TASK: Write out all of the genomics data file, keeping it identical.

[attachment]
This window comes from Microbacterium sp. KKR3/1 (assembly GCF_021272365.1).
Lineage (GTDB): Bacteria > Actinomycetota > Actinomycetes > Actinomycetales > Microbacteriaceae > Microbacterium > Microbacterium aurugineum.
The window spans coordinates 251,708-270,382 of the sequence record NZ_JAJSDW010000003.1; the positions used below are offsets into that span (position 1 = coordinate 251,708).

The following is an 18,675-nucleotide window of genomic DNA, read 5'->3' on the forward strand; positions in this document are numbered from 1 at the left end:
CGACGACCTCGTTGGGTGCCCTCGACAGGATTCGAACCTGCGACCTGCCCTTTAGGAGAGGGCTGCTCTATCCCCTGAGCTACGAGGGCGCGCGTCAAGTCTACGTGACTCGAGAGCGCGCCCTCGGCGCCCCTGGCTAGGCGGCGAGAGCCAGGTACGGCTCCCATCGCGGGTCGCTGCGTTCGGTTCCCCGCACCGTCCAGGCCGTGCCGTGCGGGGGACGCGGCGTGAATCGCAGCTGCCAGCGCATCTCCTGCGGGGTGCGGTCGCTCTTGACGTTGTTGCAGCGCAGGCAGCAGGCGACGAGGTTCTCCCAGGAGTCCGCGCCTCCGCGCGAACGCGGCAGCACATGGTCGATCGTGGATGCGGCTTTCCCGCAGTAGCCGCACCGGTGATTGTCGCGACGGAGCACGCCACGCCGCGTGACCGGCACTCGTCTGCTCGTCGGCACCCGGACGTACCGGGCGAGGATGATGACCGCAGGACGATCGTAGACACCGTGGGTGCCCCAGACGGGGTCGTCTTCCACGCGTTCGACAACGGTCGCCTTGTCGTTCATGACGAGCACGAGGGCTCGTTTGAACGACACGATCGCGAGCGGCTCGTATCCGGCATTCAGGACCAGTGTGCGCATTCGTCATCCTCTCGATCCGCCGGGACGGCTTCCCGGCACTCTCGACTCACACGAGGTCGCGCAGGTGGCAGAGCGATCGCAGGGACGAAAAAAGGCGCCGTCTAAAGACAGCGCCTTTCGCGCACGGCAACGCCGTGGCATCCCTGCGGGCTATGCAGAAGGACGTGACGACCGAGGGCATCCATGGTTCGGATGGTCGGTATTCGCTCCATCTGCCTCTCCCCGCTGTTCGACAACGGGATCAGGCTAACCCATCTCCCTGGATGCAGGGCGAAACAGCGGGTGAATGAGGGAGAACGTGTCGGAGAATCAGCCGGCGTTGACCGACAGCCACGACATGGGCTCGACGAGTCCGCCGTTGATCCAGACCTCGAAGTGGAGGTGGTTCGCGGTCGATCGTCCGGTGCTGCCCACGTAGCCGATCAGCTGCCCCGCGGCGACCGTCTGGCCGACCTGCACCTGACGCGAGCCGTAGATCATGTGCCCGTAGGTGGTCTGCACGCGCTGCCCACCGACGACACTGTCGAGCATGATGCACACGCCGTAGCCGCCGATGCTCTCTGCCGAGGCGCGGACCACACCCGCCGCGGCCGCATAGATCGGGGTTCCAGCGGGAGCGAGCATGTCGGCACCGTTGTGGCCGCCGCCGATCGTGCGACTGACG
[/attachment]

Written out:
This window comes from Microbacterium sp. KKR3/1 (assembly GCF_021272365.1).
Lineage (GTDB): Bacteria > Actinomycetota > Actinomycetes > Actinomycetales > Microbacteriaceae > Microbacterium > Microbacterium aurugineum.
The window spans coordinates 251,708-270,382 of the sequence record NZ_JAJSDW010000003.1; the positions used below are offsets into that span (position 1 = coordinate 251,708).

The following is an 18,675-nucleotide window of genomic DNA, read 5'->3' on the forward strand; positions in this document are numbered from 1 at the left end:
CGACGACCTCGTTGGGTGCCCTCGACAGGATTCGAACCTGCGACCTGCCCTTTAGGAGAGGGCTGCTCTATCCCCTGAGCTACGAGGGCGCGCGTCAAGTCTACGTGACTCGAGAGCGCGCCCTCGGCGCCCCTGGCTAGGCGGCGAGAGCCAGGTACGGCTCCCATCGCGGGTCGCTGCGTTCGGTTCCCCGCACCGTCCAGGCCGTGCCGTGCGGGGGACGCGGCGTGAATCGCAGCTGCCAGCGCATCTCCTGCGGGGTGCGGTCGCTCTTGACGTTGTTGCAGCGCAGGCAGCAGGCGACGAGGTTCTCCCAGGAGTCCGCGCCTCCGCGCGAACGCGGCAGCACATGGTCGATCGTGGATGCGGCTTTCCCGCAGTAGCCGCACCGGTGATTGTCGCGACGGAGCACGCCACGCCGCGTGACCGGCACTCGTCTGCTCGTCGGCACCCGGACGTACCGGGCGAGGATGATGACCGCAGGACGATCGTAGACACCGTGGGTGCCCCAGACGGGGTCGTCTTCCACGCGTTCGACAACGGTCGCCTTGTCGTTCATGACGAGCACGAGGGCTCGTTTGAACGACACGATCGCGAGCGGCTCGTATCCGGCATTCAGGACCAGTGTGCGCATTCGTCATCCTCTCGATCCGCCGGGACGGCTTCCCGGCACTCTCGACTCACACGAGGTCGCGCAGGTGGCAGAGCGATCGCAGGGACGAAAAAAGGCGCCGTCTAAAGACAGCGCCTTTCGCGCACGGCAACGCCGTGGCATCCCTGCGGGCTATGCAGAAGGACGTGACGACCGAGGGCATCCATGGTTCGGATGGTCGGTATTCGCTCCATCTGCCTCTCCCCGCTGTTCGACAACGGGATCAGGCTAACCCATCTCCCTGGATGCAGGGCGAAACAGCGGGTGAATGAGGGAGAACGTGTCGGAGAATCAGCCGGCGTTGACCGACAGCCACGACATGGGCTCGACGAGTCCGCCGTTGATCCAGACCTCGAAGTGGAGGTGGTTCGCGGTCGATCGTCCGGTGCTGCCCACGTAGCCGATCAGCTGCCCCGCGGCGACCGTCTGGCCGACCTGCACCTGACGCGAGCCGTAGATCATGTGCCCGTAGGTGGTCTGCACGCGCTGCCCACCGACGACACTGTCGAGCATGATGCACACGCCGTAGCCGCCGATGCTCTCTGCCGAGGCGCGGACCACACCCGCCGCGGCCGCATAGATCGGGGTTCCAGCGGGAGCGAGCATGTCGGCACCGTTGTGGCCGCCGCCGATCGTGCGACTGACG